Bertram Wyatt-Brown is Richard J. Milbauer Professor of History at the University of Florida. His most recent books are The Shaping of Southern Culture: Honor, Grace, and War and the forthcoming Hearts of Darkness: Wellsprings of a Southern Literary Tradition. (October 2002)

IN THE REVIEW

Anatomy of a Murder

Blood on the Moon: The Assassination of Abraham Lincoln

by Edward Steers Jr.

Lincoln's Assassins: Their Trial and Execution

by James L. Swanson and Daniel R. Weinberg
Contrary to popular understanding, John Wilkes Booth’s assassination of Abraham Lincoln was not the handiwork of a half-mad crank and a handful of misfits. The President’s slaying “was clearly a sequel of the war,” as Allan Nevins put it, “product of its senseless hatreds, fears, and cruelties.” Yet too often historians, some of them offering only a few lines to the tragedy, have not acknowledged just how calamitous it was in changing the divided, agonized nation’s destiny.

America’s Holy War

For Cause and Comrades: Why Men Fought in the Civil War

by James M. McPherson
James M. McPherson’s For Cause and Comrades aims to resolve an enduring mystery about the Civil War. Why did the early volunteers, Northern and Southern, pick up arms in the spring of 1861 as eagerly as they did? In response to the fall of Fort Sumter, President Lincoln requisitioned troops …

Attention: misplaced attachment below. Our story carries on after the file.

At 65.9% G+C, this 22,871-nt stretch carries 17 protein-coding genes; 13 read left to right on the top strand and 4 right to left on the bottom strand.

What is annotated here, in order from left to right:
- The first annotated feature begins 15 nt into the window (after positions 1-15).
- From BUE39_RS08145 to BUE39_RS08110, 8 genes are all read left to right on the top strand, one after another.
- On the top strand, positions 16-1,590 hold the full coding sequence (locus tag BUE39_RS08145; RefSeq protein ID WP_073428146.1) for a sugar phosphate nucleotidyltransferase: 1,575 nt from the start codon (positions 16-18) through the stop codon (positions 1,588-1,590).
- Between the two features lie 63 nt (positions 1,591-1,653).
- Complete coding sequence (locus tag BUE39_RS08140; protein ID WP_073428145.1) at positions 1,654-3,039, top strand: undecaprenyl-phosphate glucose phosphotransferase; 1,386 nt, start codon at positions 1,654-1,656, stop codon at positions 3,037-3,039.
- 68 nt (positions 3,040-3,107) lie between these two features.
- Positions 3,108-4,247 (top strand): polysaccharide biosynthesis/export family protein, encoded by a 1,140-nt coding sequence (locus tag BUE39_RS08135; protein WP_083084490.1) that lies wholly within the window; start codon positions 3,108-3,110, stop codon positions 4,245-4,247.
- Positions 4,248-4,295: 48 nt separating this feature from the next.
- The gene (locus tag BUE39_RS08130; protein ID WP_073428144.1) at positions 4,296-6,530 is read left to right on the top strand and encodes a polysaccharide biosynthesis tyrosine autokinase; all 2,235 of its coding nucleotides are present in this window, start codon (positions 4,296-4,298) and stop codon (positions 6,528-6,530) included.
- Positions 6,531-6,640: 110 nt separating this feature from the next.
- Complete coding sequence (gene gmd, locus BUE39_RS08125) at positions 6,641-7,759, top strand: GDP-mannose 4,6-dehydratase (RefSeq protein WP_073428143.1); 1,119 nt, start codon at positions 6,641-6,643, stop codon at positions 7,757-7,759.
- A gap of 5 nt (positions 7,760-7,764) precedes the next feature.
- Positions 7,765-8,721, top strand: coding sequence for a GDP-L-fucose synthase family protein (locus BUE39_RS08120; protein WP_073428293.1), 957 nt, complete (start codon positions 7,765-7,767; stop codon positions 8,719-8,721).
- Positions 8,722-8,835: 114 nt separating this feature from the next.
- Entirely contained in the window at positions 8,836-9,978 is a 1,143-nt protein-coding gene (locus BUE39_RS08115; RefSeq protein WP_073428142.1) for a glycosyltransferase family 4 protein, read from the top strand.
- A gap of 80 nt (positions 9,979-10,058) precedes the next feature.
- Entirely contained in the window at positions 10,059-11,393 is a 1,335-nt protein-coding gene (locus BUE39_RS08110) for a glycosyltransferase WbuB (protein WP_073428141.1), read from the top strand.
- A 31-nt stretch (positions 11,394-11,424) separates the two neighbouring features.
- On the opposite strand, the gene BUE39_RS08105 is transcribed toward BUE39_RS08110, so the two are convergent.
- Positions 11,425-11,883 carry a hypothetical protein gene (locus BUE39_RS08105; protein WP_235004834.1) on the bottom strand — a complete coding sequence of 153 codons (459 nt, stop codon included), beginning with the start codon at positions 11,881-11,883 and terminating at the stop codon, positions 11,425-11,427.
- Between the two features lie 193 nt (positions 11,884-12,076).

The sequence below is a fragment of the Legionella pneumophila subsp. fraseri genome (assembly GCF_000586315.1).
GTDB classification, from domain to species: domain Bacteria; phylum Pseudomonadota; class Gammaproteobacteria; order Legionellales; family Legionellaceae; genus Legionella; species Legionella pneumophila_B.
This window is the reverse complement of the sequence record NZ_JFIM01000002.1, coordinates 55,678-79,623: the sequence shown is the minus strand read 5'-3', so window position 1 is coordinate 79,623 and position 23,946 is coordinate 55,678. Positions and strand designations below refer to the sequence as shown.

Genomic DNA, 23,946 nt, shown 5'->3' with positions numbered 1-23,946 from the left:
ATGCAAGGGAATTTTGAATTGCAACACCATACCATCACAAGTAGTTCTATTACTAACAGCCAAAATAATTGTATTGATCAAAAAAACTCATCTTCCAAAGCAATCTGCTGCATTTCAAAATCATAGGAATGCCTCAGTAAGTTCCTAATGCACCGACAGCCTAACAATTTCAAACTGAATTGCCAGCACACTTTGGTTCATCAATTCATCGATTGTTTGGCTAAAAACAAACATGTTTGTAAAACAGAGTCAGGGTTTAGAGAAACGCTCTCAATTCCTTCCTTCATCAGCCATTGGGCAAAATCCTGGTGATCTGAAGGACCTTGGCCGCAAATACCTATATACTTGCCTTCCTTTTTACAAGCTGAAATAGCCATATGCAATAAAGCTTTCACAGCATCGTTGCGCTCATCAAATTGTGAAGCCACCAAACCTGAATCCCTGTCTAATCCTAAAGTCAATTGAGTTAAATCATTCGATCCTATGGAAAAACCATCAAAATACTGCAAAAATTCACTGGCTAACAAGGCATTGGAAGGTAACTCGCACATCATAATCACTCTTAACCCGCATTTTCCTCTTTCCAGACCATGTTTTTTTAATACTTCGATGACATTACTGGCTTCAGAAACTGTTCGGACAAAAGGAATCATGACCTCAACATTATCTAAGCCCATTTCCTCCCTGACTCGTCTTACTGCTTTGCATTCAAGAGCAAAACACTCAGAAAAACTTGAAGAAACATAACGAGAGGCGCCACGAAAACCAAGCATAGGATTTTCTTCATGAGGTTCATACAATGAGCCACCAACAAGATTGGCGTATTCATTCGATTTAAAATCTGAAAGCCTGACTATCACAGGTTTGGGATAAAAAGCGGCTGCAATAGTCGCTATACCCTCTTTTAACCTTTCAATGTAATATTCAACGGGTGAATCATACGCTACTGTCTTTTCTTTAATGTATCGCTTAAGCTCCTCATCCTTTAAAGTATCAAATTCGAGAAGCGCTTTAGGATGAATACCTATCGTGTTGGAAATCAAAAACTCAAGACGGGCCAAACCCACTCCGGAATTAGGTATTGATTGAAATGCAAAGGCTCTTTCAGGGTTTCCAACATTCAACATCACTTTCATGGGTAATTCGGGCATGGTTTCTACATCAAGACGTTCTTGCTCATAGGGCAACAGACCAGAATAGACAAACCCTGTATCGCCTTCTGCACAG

Home Fires

Mothers of Invention: Women of the Slaveholding South in the American Civil War

by Drew Gilpin Faust
Thirty-five years ago, a serious study of women in the American South would probably have been ignored. In the early 1960s, Anne F. Scott’s classic, The Southern Lady, was practically the sole work on the subject to receive any notice at all. As the centennial of the Civil War approached, …

The South Against Itself

The Road to Disunion: Vol. I: Secessionists at Bay, 1776–1854

by William W. Freehling
Ken Burns’s highly popular TV series on the Civil War last year barely touched on the “cold war” between the advocates and opponents of slavery that preceded the clash of arms. Yet the tensions between North and South posed problems very much alive today, when disputes over sovereignty and separatism, …

Southern Gentleman

Tombee: Portrait of a Cotton Planter annotated with the assistance of Susan W. Walker)

(with "The Journal of Thomas B. Chaplin, 1822–1890," edited and and Theodore Rosengarten
Theodore Rosengarten’s talents were well displayed in his prize-winning book, All God’s Dangers: The Life of Nate Shaw, a biography of a twentieth-century Alabama sharecropper. He has repeated that success in Tombee, a study of a nineteenth-century low-country slaveholder. His choice of subject, however, raises the question, Why should anyone …

The Sound and the Fury

Thinking Back: The Perils of Writing History

by C. Vann Woodward
Few other American historians living today command the respect of his colleagues that C. Vann Woodward rightfully enjoys. The Sterling Professor of History Emeritus at Yale has received all the honors that the academy can offer. He won them fairly, has taken them seriously, wears them lightly. The admiration rests …